The oil business has a lot of risk in it. And so companies tend to team up in consortia to work together. So you’ll see Chinese companies in partnership with European companies or US companies in partnership with Asian companies. It’s a way of sharing risk because when you go in you are going to spend billions of dollars and you want to kind of spread that out.
Chanda: Spread the risk.
Chanda: Iran. What percentage of world oil is supplied by Iran?
Yergin: Roughly, in terms of production, it’s probably about 5 percent of world oil. They consume a lot of it and so roughly around 3 percent is exported.
Chanda: And gas?
Yergin: Gas – it’s very interesting. Iran has enormous supplies of natural gas. They don’t really need nuclear power because they have so much natural gas. But, unlike their neighbors, they have not been able to organize themselves to become an exporter of natural gas. In fact, I believe they are an importer of natural gas. It has to do with their own disorganization within their own energy industry.
Chanda: Now this is a question that, of course, is beyond energy expertise and is for expertise in strategy, which you have, If the Obama administration’s attempt to impose hard sanctions on Iran holds, what do you expect in terms of impact on the oil market?
Yergin: Less than if there is conflict - I think that would be the first thing. I think Iran at the end of the day needs revenues so it will seek to export if it can. Will it be able to invest in its industry, will it be able to benefit from being part of the global economy if it doesn’t want to be part of a global nuclear regime? – that will be the test. But there is a lot of surplus capacity in the world and it’s clear that other countries could easily step in and more than make up for any missing Iranian oil. There is a lot of a security cushion in the world market, partly the result of investment in new capacity and partly a result of the downturn in consumption because of the recession and greater efficiency.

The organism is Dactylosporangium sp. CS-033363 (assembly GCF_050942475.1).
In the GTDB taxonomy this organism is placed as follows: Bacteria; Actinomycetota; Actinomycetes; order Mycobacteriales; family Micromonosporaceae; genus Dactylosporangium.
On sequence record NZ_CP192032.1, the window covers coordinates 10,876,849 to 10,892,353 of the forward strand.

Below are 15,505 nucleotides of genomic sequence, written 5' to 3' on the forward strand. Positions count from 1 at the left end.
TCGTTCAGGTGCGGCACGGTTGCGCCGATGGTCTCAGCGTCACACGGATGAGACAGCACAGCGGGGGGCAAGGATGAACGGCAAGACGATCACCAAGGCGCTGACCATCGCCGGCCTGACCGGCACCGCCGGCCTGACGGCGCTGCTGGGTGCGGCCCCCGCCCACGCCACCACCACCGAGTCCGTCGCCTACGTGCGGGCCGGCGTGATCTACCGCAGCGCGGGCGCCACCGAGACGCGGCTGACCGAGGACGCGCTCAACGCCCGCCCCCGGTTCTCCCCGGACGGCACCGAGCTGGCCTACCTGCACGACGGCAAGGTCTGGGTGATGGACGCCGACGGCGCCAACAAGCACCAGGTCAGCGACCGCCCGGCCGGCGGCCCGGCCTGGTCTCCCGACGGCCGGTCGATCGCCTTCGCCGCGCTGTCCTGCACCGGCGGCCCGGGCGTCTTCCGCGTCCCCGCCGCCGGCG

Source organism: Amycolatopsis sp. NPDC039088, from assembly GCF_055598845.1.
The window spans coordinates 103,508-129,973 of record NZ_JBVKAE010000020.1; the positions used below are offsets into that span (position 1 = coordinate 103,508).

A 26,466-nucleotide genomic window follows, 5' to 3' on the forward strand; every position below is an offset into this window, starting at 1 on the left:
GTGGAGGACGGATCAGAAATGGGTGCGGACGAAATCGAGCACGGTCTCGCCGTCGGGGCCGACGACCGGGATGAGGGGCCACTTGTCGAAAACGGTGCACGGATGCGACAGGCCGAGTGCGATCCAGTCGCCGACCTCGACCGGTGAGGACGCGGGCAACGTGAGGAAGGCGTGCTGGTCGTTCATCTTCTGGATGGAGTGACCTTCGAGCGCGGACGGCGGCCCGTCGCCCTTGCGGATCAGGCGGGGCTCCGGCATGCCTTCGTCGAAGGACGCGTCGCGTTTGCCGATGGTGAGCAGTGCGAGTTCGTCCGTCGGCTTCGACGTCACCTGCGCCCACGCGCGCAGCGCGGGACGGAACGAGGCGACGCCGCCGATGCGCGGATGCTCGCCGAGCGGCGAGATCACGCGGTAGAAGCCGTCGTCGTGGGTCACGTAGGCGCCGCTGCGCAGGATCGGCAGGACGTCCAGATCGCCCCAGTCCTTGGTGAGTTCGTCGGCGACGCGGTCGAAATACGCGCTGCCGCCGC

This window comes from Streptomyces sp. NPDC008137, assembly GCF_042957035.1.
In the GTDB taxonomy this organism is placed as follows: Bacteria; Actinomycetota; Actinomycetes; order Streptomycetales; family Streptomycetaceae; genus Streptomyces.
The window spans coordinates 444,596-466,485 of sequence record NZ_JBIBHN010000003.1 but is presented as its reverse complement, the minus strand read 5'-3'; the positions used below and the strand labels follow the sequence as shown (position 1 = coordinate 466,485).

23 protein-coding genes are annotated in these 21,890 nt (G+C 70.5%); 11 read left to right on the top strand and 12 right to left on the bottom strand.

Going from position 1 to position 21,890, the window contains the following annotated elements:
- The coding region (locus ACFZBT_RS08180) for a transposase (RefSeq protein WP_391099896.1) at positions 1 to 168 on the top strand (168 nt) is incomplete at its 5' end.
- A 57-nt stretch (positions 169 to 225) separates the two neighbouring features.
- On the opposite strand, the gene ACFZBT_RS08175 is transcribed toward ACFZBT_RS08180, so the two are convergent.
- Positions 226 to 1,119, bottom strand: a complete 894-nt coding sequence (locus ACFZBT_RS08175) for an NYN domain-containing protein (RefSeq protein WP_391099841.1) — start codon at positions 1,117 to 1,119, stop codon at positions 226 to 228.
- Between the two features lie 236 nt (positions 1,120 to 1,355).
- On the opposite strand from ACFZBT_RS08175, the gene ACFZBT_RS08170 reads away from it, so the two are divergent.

Chanda: So, from that perspective, this may not be a bad time to put the squeeze on Iran?
Yergin: If you are just thinking strategically, you would say there is less impact on the world markets than doing it during a tight market. It would have been a lot more difficult to do it in 2005.
So often in history you see that crises or problems arise because people don’t understand other people or their communications just pass each other by, and so we are, I think, at one of those times. I think the Iranians certainly have a strategy or game that they are playing, but I think they seem to be moving, at least at this moment, towards a tighter sanction regime and it kind of poses for Iran a series of choices.
It’s interesting. To go back to your question about natural gas, Iran has enormous natural gas reserves. It should be a player in it, but as so often happens, it’s not a question of the resources you have on the ground, but it’s a result of the decisions that governments make above ground, and this is certainly one of those times.
Chanda: You mentioned “globalization of demand”, in which you have addressed in your epilogue of The Prize. Can you elaborate as to what you mean by “globalization of demand?”
Yergin: Well this really goes to the fundamental themes of YaleGlobal, your online journal about how globalization is changing the world and how we make sense of what’s happening. We are seeing a subset of that in terms of energy. The success of globalization, it’s rapidly rising incomes, which are a product of the kind of globalization that we have and with all of the other issues of the world economy and opening up of the world economy. One consequence of that, of rising incomes, is reflected in rising energy demand. In the old days, even as late as the 1990s, when we talked about oil demand, we were talking about the OECD countries, we were talking about the industrial world. China and India were not figuring in that. But if you look at the period between 2000 and 2007, 85 percent of the growth of oil demand was in developing countries.
And so this has major consequences in terms of where the markets are, the relations, who the players are – we see new players on the world market – and it also has very interesting, not only economic questions, but geopolitical questions. In a sense, when we talk about “globalization of demand”, what we are seeing in oil is really one mirror of these vast changes in the world that every week YaleGlobal tries to make sense of.
Chanda: That is a very interesting observation.
Yergin: Thank you.
Chanda: Well, Daniel Yergin, thank you so much for your very illuminating comments.